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Stink Bugs in a Cotton/Soybean Ecosystem: Impact on Quality and Yield

C. S. Bundy, R. M. McPherson and G. A. Herzog


Stink bug numbers were very low in south Georgia in 1996. N. viridula was most common followed by A. hilare, and E. servus, respectively. Pentatomids numbers were much higher in 1997. N. viridula was most common followed by E. servus, and A. hilare, respectively. Stink bugs were significantly more abundant in soybeans than cotton for both years. Seasonally, the Group VII soybean had more stink bugs than the Group V, and there were no differences in abundance between Bt and non-Bt cotton. The apparent preference of stink bugs for soybean suggests that this plant might be used as a trap crop for cotton. Analysis of stink bug-induced boll damage resulted in a 3-way interaction with variety, size, and date.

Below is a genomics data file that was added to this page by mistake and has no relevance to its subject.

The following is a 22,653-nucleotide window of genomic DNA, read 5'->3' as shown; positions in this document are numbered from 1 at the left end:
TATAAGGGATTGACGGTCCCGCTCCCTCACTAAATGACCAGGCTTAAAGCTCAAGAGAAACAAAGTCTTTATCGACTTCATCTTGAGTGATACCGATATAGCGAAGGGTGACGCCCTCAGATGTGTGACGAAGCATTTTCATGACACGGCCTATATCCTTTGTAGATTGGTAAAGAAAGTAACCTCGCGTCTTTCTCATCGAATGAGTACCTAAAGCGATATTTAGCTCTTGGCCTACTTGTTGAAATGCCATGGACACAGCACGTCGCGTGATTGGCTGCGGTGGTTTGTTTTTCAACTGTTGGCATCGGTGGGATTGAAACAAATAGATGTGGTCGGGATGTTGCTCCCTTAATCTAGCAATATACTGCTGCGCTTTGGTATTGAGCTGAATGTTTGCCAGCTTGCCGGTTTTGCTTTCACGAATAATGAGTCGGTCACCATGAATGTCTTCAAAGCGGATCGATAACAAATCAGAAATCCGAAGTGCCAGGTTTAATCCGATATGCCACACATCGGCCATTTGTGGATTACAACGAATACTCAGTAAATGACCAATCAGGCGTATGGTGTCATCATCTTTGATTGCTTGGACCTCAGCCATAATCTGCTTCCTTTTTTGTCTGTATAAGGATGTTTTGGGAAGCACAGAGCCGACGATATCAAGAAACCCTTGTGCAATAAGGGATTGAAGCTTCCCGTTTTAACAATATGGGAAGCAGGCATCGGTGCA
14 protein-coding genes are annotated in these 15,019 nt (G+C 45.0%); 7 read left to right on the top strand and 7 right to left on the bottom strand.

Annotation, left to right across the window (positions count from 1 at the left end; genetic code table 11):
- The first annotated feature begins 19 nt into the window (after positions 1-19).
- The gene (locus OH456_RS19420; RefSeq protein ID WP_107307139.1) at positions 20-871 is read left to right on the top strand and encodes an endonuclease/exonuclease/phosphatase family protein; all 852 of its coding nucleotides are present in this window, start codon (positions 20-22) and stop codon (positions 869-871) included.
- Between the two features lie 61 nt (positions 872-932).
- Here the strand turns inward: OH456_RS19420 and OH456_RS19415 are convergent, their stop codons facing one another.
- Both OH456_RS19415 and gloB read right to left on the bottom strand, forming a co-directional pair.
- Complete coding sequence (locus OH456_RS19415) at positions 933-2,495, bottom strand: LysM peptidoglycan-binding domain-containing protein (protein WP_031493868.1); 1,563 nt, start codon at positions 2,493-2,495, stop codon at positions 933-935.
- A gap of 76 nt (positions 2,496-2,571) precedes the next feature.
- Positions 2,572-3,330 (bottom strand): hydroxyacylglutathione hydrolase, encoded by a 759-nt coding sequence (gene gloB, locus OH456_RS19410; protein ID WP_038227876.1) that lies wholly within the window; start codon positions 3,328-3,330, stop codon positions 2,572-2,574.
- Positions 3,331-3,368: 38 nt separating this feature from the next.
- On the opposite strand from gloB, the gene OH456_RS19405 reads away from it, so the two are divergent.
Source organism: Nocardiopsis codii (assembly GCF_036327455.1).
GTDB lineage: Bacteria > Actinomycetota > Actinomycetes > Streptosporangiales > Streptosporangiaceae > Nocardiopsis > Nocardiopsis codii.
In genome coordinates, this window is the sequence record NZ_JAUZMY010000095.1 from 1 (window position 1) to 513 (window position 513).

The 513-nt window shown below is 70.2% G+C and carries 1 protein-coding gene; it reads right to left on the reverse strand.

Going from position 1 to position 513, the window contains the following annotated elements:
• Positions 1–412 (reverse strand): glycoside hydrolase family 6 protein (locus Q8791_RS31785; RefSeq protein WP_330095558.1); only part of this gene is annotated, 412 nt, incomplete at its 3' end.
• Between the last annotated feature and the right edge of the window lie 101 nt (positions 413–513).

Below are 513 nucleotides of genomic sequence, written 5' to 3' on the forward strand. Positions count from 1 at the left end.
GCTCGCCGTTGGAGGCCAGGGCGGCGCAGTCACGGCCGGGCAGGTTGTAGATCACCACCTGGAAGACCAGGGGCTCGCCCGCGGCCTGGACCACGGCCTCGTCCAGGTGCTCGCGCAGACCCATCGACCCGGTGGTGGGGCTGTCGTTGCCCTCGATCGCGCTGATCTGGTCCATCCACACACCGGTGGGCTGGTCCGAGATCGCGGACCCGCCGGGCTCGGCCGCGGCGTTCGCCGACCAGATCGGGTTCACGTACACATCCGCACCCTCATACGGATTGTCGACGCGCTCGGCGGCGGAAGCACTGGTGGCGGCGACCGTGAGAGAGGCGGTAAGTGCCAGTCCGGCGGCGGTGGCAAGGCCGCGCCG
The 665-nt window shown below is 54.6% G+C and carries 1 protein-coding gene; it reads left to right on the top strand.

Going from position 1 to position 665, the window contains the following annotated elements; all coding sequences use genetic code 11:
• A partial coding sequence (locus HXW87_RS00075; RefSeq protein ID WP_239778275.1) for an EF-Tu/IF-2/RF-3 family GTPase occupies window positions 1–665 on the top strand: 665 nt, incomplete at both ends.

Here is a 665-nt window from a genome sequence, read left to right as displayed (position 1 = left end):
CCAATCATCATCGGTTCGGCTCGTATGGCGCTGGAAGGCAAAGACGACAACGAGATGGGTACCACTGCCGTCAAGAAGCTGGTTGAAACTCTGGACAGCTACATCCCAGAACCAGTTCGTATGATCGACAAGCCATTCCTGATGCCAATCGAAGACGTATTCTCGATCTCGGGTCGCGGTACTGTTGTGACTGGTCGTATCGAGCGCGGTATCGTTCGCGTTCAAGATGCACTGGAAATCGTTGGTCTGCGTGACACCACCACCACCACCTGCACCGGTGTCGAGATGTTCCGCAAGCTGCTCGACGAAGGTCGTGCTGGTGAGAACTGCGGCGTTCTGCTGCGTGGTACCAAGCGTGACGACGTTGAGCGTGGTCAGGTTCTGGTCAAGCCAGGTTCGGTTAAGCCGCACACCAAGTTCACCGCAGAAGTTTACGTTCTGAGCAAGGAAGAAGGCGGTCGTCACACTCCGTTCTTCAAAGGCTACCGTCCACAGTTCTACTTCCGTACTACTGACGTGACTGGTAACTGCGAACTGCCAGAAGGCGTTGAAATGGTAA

Reprinted from Proceedings of the 1998 Beltwide Cotton Conferences pp. 1172 - 1174
©National Cotton Council, Memphis TN

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Document last modified Sunday, Dec 6 1998